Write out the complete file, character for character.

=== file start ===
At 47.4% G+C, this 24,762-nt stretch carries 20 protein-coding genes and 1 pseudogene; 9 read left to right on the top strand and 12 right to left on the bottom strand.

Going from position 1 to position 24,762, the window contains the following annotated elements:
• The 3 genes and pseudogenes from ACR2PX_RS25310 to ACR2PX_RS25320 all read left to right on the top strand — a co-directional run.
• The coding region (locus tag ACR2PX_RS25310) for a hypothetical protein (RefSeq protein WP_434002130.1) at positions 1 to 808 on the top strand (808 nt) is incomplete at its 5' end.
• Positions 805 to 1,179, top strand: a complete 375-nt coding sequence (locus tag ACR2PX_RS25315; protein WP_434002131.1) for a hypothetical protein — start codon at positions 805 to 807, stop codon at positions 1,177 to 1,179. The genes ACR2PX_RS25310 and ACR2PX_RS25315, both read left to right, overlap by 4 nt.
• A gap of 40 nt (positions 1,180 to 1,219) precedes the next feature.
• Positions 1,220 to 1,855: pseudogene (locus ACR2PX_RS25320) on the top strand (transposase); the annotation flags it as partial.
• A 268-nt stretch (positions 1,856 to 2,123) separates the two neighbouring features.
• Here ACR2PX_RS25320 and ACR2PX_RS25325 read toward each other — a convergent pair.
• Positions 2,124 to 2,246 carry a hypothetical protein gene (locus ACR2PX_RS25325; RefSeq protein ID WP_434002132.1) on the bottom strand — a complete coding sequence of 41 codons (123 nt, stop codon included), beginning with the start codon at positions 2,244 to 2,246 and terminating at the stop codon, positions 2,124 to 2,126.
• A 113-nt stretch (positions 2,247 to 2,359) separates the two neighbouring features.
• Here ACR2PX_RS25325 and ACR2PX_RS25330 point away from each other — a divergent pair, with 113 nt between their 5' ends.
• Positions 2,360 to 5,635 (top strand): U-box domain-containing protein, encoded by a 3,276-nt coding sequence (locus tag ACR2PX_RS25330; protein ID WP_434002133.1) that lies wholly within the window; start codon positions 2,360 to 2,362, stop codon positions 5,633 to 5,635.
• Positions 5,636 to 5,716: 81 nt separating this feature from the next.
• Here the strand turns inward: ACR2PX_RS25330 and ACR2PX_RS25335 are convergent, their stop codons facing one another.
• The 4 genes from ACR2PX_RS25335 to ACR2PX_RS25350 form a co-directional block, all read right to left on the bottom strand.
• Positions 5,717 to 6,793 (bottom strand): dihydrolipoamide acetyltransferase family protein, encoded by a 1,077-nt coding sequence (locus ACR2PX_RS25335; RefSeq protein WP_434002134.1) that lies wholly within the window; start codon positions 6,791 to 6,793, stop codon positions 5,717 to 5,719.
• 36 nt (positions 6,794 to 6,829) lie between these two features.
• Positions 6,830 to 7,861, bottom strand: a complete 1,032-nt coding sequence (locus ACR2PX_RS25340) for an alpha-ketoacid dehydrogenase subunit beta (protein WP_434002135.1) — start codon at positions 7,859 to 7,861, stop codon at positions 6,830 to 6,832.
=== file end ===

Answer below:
At 47.4% G+C, this 24,762-nt stretch carries 20 protein-coding genes and 1 pseudogene; 9 read left to right on the top strand and 12 right to left on the bottom strand.

Going from position 1 to position 24,762, the window contains the following annotated elements:
• The 3 genes and pseudogenes from ACR2PX_RS25310 to ACR2PX_RS25320 all read left to right on the top strand — a co-directional run.
• The coding region (locus tag ACR2PX_RS25310) for a hypothetical protein (RefSeq protein WP_434002130.1) at positions 1 to 808 on the top strand (808 nt) is incomplete at its 5' end.
• Positions 805 to 1,179, top strand: a complete 375-nt coding sequence (locus tag ACR2PX_RS25315; protein WP_434002131.1) for a hypothetical protein — start codon at positions 805 to 807, stop codon at positions 1,177 to 1,179. The genes ACR2PX_RS25310 and ACR2PX_RS25315, both read left to right, overlap by 4 nt.
• A gap of 40 nt (positions 1,180 to 1,219) precedes the next feature.
• Positions 1,220 to 1,855: pseudogene (locus ACR2PX_RS25320) on the top strand (transposase); the annotation flags it as partial.
• A 268-nt stretch (positions 1,856 to 2,123) separates the two neighbouring features.
• Here ACR2PX_RS25320 and ACR2PX_RS25325 read toward each other — a convergent pair.
• Positions 2,124 to 2,246 carry a hypothetical protein gene (locus ACR2PX_RS25325; RefSeq protein ID WP_434002132.1) on the bottom strand — a complete coding sequence of 41 codons (123 nt, stop codon included), beginning with the start codon at positions 2,244 to 2,246 and terminating at the stop codon, positions 2,124 to 2,126.
• A 113-nt stretch (positions 2,247 to 2,359) separates the two neighbouring features.
• Here ACR2PX_RS25325 and ACR2PX_RS25330 point away from each other — a divergent pair, with 113 nt between their 5' ends.
• Positions 2,360 to 5,635 (top strand): U-box domain-containing protein, encoded by a 3,276-nt coding sequence (locus tag ACR2PX_RS25330; protein ID WP_434002133.1) that lies wholly within the window; start codon positions 2,360 to 2,362, stop codon positions 5,633 to 5,635.
• Positions 5,636 to 5,716: 81 nt separating this feature from the next.
• Here the strand turns inward: ACR2PX_RS25330 and ACR2PX_RS25335 are convergent, their stop codons facing one another.
• The 4 genes from ACR2PX_RS25335 to ACR2PX_RS25350 form a co-directional block, all read right to left on the bottom strand.
• Positions 5,717 to 6,793 (bottom strand): dihydrolipoamide acetyltransferase family protein, encoded by a 1,077-nt coding sequence (locus ACR2PX_RS25335; RefSeq protein WP_434002134.1) that lies wholly within the window; start codon positions 6,791 to 6,793, stop codon positions 5,717 to 5,719.
• 36 nt (positions 6,794 to 6,829) lie between these two features.
• Positions 6,830 to 7,861, bottom strand: a complete 1,032-nt coding sequence (locus ACR2PX_RS25340) for an alpha-ketoacid dehydrogenase subunit beta (protein WP_434002135.1) — start codon at positions 7,859 to 7,861, stop codon at positions 6,830 to 6,832.